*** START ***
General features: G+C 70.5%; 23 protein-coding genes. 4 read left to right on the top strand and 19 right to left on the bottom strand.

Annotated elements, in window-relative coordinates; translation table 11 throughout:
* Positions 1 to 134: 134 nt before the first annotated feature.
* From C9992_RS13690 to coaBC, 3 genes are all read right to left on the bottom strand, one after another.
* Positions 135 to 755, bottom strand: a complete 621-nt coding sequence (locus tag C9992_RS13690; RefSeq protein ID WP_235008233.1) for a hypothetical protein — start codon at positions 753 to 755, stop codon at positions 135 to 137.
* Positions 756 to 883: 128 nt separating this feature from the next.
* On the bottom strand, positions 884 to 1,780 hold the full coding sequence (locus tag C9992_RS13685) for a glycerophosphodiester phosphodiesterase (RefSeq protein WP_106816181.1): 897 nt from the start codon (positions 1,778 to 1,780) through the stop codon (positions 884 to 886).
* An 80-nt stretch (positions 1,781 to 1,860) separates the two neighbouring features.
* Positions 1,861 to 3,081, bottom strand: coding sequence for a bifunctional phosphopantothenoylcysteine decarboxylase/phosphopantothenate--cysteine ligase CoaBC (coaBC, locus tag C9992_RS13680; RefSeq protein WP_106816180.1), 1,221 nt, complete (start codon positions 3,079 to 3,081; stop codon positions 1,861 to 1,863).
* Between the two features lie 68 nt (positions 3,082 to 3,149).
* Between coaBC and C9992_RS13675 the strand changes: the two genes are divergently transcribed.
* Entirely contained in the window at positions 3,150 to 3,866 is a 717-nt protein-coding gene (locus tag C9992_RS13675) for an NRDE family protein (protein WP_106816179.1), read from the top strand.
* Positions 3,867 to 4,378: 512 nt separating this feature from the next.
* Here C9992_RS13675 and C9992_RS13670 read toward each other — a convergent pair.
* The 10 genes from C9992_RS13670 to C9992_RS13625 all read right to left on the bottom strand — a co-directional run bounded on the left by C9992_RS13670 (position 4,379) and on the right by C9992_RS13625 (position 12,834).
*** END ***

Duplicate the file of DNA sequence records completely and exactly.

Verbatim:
General features: G+C 70.5%; 23 protein-coding genes. 4 read left to right on the top strand and 19 right to left on the bottom strand.

Annotated elements, in window-relative coordinates; translation table 11 throughout:
* Positions 1 to 134: 134 nt before the first annotated feature.
* From C9992_RS13690 to coaBC, 3 genes are all read right to left on the bottom strand, one after another.
* Positions 135 to 755, bottom strand: a complete 621-nt coding sequence (locus tag C9992_RS13690; RefSeq protein ID WP_235008233.1) for a hypothetical protein — start codon at positions 753 to 755, stop codon at positions 135 to 137.
* Positions 756 to 883: 128 nt separating this feature from the next.
* On the bottom strand, positions 884 to 1,780 hold the full coding sequence (locus tag C9992_RS13685) for a glycerophosphodiester phosphodiesterase (RefSeq protein WP_106816181.1): 897 nt from the start codon (positions 1,778 to 1,780) through the stop codon (positions 884 to 886).
* An 80-nt stretch (positions 1,781 to 1,860) separates the two neighbouring features.
* Positions 1,861 to 3,081, bottom strand: coding sequence for a bifunctional phosphopantothenoylcysteine decarboxylase/phosphopantothenate--cysteine ligase CoaBC (coaBC, locus tag C9992_RS13680; RefSeq protein WP_106816180.1), 1,221 nt, complete (start codon positions 3,079 to 3,081; stop codon positions 1,861 to 1,863).
* Between the two features lie 68 nt (positions 3,082 to 3,149).
* Between coaBC and C9992_RS13675 the strand changes: the two genes are divergently transcribed.
* Entirely contained in the window at positions 3,150 to 3,866 is a 717-nt protein-coding gene (locus tag C9992_RS13675) for an NRDE family protein (protein WP_106816179.1), read from the top strand.
* Positions 3,867 to 4,378: 512 nt separating this feature from the next.
* Here C9992_RS13675 and C9992_RS13670 read toward each other — a convergent pair.
* The 10 genes from C9992_RS13670 to C9992_RS13625 all read right to left on the bottom strand — a co-directional run bounded on the left by C9992_RS13670 (position 4,379) and on the right by C9992_RS13625 (position 12,834).